Environmental regulations – often referred to as ‘green tape’ – are commonly portrayed as pitting regulator against regulatee, business against government, environmentalists against industry groups, environment against economy. But the latest evidence shows that green tape does not polarize.
In fact, green tape can be win-win. When done correctly, green tape can bring economic and environmental rewards – which everyone wants.
At Sustainable Prosperity, we’ve done our homework and surveyed the available evidence. Today, we released a report Green Tape Measures Up that shares our findings. And what the evidence shows is clear – green tape measures up to scrutiny. In our opinion, here are the top three reasons why environmental regulation can be win-win:
1. Industry is far more innovative than we think – When regulators introduce regulations that ensure environmental protection, industries and individual companies faced with the regulation are forced to think creatively about their operations and products. They’re pushed out of their comfort zone and their current practices – and this is a good thing. Rethinking practices and processes can lead to new ways that value the environment more – it can mean more efficient resource use and the creation of green & clean technologies. Best of all, these types of innovations can improve the company’s economic performance so much so that in some cases, the company’s bottom line is strengthened.
2. Compliance costs are not as high as we think - It turns out regulators and regulatees are terrible at predicting the costs of meeting environmental regulations. Almost without fail, when estimating the prospective costs of complying with environmental regulations before the regulation starts, they are overestimated, compared with the actual costs seen when looking back after some length of time. The compliance costs crystal ball is not just imperfect; it’s really quite bad. Not only is there an overestimation, it’s done in a big way – often by a factor of 10 or more.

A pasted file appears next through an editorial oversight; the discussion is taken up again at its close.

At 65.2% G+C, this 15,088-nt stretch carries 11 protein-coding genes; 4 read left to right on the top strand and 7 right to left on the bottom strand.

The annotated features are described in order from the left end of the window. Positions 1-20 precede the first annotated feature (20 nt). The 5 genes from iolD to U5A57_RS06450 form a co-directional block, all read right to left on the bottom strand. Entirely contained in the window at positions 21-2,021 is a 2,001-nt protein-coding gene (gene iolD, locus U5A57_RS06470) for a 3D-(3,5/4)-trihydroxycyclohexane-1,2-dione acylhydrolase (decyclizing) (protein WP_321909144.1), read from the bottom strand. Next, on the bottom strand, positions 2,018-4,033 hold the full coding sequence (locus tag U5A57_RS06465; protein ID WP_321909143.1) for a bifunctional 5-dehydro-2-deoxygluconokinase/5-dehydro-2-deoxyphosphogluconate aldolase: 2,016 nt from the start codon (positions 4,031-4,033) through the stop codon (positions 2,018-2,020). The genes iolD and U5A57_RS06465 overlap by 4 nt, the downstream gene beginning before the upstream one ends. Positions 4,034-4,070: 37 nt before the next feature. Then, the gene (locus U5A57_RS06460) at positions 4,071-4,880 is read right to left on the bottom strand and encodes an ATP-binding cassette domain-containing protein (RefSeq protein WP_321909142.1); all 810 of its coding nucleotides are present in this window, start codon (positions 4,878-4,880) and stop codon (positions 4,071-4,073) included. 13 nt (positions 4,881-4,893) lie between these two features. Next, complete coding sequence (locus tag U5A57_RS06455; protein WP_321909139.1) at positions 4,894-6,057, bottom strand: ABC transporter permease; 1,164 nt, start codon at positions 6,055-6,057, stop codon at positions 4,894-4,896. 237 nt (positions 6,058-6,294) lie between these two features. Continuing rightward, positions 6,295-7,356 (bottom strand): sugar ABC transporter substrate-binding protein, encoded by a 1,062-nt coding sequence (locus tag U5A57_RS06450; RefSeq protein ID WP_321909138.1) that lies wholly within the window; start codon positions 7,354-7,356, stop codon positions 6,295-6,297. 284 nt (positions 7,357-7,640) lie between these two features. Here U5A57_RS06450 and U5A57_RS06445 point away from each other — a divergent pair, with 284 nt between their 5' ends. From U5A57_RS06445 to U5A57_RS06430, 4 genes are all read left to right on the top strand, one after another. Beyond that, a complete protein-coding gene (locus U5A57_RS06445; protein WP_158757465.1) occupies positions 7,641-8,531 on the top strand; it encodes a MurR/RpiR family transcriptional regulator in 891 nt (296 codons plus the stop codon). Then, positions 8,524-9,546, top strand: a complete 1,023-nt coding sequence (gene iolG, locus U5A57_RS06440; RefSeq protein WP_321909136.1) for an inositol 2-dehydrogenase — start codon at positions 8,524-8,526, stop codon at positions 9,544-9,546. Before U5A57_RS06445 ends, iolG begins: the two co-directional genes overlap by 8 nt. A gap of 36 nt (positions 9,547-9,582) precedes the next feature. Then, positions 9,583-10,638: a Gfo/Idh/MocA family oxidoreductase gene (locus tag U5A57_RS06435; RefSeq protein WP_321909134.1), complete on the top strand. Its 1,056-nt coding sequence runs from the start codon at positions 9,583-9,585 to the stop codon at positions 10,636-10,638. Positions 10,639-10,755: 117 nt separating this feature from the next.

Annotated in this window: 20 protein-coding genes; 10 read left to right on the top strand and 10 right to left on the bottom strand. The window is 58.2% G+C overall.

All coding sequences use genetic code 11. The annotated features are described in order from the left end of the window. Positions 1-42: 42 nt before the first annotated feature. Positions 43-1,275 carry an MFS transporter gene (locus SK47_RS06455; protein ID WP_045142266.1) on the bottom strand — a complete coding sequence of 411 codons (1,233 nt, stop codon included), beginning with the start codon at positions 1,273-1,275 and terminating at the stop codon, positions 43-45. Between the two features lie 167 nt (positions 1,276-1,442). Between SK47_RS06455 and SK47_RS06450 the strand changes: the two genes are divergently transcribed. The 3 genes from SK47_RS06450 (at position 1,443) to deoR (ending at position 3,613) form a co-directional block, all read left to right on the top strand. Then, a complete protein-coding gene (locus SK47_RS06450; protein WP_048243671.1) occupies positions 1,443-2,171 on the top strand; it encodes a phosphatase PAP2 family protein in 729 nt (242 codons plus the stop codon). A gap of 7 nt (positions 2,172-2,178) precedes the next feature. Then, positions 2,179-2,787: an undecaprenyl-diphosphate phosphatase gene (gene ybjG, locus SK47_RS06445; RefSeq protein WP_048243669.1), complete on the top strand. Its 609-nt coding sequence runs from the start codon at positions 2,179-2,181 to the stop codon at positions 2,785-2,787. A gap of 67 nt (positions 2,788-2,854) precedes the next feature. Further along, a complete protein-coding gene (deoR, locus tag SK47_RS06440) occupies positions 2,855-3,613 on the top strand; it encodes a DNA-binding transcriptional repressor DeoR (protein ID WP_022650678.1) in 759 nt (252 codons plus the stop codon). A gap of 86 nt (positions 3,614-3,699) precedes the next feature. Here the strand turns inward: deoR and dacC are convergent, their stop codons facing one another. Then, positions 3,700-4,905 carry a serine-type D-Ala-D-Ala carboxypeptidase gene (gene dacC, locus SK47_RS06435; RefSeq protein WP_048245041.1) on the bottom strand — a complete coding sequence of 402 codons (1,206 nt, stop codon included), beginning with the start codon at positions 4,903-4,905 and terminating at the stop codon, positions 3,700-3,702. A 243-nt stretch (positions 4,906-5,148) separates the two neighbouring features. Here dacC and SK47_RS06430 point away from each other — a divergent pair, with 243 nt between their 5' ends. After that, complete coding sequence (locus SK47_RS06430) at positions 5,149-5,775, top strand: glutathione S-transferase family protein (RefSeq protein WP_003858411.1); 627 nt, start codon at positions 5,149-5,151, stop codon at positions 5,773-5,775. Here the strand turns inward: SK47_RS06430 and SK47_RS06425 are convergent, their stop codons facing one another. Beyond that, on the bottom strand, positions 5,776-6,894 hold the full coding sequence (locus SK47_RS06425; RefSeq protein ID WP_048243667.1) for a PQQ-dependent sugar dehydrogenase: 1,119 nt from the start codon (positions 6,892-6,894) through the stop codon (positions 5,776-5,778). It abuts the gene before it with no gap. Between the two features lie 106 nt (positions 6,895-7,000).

3. Better policies are being designed – Not only is there an overestimation on compliance costs for industries and an under-appreciation of industry’s ability to innovate, we’re making better green tape than before. Compared to past regulatory approaches that mandated a specific technology or prescribed a process (i.e., “thou shalt install this scrubber on thy smokestake”), modern regulations are generally more flexible. Using prices (like the “emit what thy will but pay for a permit for each unit of emissions” of a cap-and-trade system) or prescribing an outcome (like “thou shalt ensure water effluent from thy factory has no more than X ppm of yucky stuff”) allows the regulated industry and individual companies flexibility in how they meet the regulation. What’s interesting is that any environmental economist can tell you this would be expected (we’ve known this to be true in theory) but now increasingly, real world evidence is also showing that this is indeed true.
While this report doesn’t examine all aspects of green tape (we didn’t consider the cost to the regulator of administering, monitoring, and enforcing green tape, or the full environmental benefits), we’ve looked at the part that has been controversial – the costs to industry.
Having done that research, we’re increasingly confident that green tape measures up.
This makes a lot of sense. Intuitively, many of us know that what improves our environment is good for our bottom line. After all, industries rely on accessing healthy ecosystems to provide them with natural resources and ecosystem services like clean water and air. Industries, firms and other market players are increasingly seeking well-designed environmental regulations – those that are clear, transparent and flexible. This is perhaps most evident with the growing number of companies and associations calling for a carbon price (as evidenced by the reaction to Alberta’s climate announcement on Nov 22.)
Knowing well-designed green tape can result in a win-win – where economic benefits can be enjoyed alongside the health and wellbeing benefits of sustained ecosystems – means that we shouldn’t hold back from using it where it’s warranted. Governments, policy-makers and other decision-makers shouldn’t waste time wondering if green tape is good or bad (when well-designed, it’s good!) -- but should instead go directly to the question of how to ensure it is well designed.